ST EDWARD’S r h u b a r b
A Marvel to Behold: Gold and Silver at the Court of Henry VIII By Tim Schroder (C, 1967-1971) Timothy Schroder was Curator of Decorative Arts at the Los Angeles County Museum and a Consultant Curator at the Victoria and Albert Museum. Current and recent roles
- to explore this lost collection and the light it sheds on the monarchy. While the focus is on plate and goldsmiths’ work, the context ranges from court ceremonial to rivalry between princes, the role of the church, the vulnerability of persons and institutions with covetable assets, and relations between the king and his own family. Bringing the existence and significance of these lost riches back to life, the book sheds new light on Henrician and Tudor court culture. The eminent historian Diarmaid MacCulloch has praised the book writing: ‘ This is an absorbing account of two lost worlds: one is a world of the mind, in which magnificence was as important to a monarch as a formidable army - the other a world of beautiful objects, nearly all of which have vanished. Timothy Schroder’s special achievement is to guide us through these lost worlds, and thereby enrich our understanding of Tudor England.’ In
B O O K S
include Prime Warden of the Goldsmiths’ Company, President of the Silver Society and a Trustee of the Wallace Collection. Publications include English Domestic Silver, The Gilbert Collection of Gold and Silver and British and Continental Gold and Silver in the Ashmolean Museum. Henry VIII amassed the most spectacular collection of gold and silver of any British monarch. Plate and jewels were hugely prominent in medieval and Renaissance courts and played an essential role in dynastic marriages and diplomacy as well as in cementing the bonds between king and court. This book makes use of the wealth of surviving documentation - inventories, drawings, lists of payments, dispatches by foreign ambassadors and other records
his review David Starkey commented: ‘Timothy Schroder recreates this lost world of magnificence with vivid prose, scholarly flare, and lavish and carefully chosen images… This is a jewel of a book.’ Recently published by Boydell and Brewer A Marvel to Behold is dedicated to Malcom Oxley (MCR, 1962-1999).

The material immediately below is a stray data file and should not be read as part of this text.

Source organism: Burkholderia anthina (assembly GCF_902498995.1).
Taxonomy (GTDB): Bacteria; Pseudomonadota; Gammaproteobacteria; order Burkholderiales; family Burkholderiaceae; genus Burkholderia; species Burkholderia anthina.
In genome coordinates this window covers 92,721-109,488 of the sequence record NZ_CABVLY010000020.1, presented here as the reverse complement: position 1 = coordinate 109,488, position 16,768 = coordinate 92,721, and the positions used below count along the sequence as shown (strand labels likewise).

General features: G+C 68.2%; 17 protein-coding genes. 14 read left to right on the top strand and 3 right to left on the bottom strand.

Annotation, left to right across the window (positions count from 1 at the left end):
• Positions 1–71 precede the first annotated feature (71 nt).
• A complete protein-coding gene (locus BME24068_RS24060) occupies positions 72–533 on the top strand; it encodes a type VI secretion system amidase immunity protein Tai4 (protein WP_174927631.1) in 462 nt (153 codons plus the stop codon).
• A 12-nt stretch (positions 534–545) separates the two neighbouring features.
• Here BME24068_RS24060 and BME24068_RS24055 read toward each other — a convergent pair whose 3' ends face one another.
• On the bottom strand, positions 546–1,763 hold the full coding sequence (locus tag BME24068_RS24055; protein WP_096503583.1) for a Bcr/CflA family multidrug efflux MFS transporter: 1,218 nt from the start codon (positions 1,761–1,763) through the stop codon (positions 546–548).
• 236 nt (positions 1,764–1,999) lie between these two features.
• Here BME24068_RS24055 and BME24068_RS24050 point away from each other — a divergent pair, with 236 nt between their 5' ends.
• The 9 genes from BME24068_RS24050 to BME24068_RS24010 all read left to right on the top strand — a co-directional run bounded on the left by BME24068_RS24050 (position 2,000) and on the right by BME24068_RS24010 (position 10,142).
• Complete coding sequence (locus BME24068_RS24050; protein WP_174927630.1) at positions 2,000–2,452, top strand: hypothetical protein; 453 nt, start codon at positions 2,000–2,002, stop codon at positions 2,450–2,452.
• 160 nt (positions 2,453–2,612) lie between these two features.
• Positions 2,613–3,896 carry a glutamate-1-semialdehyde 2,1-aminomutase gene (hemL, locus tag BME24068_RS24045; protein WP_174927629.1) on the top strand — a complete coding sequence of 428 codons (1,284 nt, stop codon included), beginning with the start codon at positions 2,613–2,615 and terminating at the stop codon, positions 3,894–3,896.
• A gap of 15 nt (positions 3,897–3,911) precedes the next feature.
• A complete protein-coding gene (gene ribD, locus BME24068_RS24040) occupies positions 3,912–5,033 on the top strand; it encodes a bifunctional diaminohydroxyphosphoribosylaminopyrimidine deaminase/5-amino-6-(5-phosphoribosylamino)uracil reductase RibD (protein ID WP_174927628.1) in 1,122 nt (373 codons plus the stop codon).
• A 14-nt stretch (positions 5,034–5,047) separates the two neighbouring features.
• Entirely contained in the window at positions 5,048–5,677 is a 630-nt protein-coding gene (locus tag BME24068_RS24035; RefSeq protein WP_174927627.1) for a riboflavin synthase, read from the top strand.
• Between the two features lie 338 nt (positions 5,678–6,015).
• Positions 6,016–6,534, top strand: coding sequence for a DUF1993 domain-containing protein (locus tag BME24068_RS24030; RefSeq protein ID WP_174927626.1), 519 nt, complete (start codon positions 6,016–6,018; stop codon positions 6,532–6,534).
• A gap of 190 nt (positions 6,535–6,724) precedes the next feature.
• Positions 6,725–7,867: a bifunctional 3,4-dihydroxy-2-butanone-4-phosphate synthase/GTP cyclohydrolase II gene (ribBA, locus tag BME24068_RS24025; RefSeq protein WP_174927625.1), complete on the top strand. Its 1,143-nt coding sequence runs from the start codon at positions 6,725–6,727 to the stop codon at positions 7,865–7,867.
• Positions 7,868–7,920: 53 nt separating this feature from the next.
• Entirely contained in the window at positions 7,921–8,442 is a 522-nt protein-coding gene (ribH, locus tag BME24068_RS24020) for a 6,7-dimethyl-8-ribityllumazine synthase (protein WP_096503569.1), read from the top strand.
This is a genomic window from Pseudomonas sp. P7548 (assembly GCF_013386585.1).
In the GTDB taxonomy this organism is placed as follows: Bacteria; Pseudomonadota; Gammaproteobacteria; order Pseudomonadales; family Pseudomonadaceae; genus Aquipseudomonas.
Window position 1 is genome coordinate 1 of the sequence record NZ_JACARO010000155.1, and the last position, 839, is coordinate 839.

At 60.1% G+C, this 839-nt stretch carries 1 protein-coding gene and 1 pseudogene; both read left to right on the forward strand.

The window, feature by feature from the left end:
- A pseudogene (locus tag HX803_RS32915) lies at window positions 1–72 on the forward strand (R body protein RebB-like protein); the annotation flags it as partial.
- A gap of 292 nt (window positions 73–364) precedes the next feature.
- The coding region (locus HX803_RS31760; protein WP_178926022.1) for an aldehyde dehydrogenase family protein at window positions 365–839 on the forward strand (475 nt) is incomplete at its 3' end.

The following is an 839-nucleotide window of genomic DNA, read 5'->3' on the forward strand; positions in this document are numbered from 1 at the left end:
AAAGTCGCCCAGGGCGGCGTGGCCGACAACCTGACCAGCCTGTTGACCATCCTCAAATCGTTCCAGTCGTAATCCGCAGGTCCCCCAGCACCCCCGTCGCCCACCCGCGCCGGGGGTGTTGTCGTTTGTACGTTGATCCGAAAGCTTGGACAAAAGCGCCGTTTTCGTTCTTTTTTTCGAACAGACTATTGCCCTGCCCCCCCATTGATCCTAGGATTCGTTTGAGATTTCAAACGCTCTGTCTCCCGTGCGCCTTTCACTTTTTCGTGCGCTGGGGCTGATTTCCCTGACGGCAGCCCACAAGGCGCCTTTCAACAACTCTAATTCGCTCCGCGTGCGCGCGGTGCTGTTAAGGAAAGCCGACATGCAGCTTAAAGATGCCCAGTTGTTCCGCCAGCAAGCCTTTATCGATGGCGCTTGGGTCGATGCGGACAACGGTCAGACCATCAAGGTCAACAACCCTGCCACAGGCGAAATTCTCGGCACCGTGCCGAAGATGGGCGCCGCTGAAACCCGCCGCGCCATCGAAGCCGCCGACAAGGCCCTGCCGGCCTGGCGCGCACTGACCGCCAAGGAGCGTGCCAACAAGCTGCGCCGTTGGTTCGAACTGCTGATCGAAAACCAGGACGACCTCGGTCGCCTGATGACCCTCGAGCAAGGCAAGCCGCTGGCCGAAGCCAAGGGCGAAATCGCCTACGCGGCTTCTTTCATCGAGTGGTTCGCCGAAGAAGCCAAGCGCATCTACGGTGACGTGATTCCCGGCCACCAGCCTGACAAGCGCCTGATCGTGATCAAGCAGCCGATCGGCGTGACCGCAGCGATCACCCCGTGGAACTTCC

The Go (o)d Year By Simon Boreham (C, 1953-1958)
St Edward’s Martyrs in the Cricketer Cup 1969-2019 By Julian Lawton Smith (D, 1967-1971) To celebrate the 50th
Simon attended Teddies during the time of Warden Kendall, going on to study Economics and Political Science at Trinity College Dublin before emigrating to Canada in 1960. He has written a volume of poems, Fortunes of Love , and two novels available from Olympia Publishers, The Fisherman’s Story (2017) and The Go(o)d Year (2020). The Go(o)d Year is about twins, one an angry atheist who plans to kill the world’s religious leaders whilst the other seeks to be a joyfinder. The surprising PostScript also includes poetry. This is an extract from Chapter 1: “The twins were born in 2001 at the Maimonides Medical Center, Borough Park Brooklyn, during the aftermath of the September 11 attacks on the New York Twin Towers.
anniversary of the Martyrs’ participation in the Cricketer Cup in 2019, Julian has produced a book which records each of their 82 matches. As well as including a scorecard of each match, he has attempted to capture the spirit of the competition through recollections and anecdotes from those who played. See p35 for details. Copies of the book can be obtained from the OSE Office for £10 + £1.50 p&p.
As the terrorist attacks were unfolding in New York, Washington DC and near Shanksville, Pennsylvania, a hurricane was spinning off the north-east coast. A weather satellite image showed Hurricane Erin 500 miles east-south-east of New York with the smoke plume from the World Trade Center twin towers after they were hit. Winds out of the north-west blew smoke and debris from the disaster in Lower Manhattan into Brooklyn. Hurricane Erin would not make landfall in the north-east as the westerly winds gave Erin a final east-north-east shove. How different circumstances might have been on the fate of the Twin Towers and perhaps on the astrological chain of events affecting the birth of the twins if Hurricane Erin had taken a different path and made land fall over New York.” Available from Olympia Publishers, Amazon, Barnes & Noble and Waterstones. Simon is now writing The Joyfinder , an intimate review of his early life and final Coronvavirus days memoir, in the style of J D Salinger’s The Catcher in the Rye .
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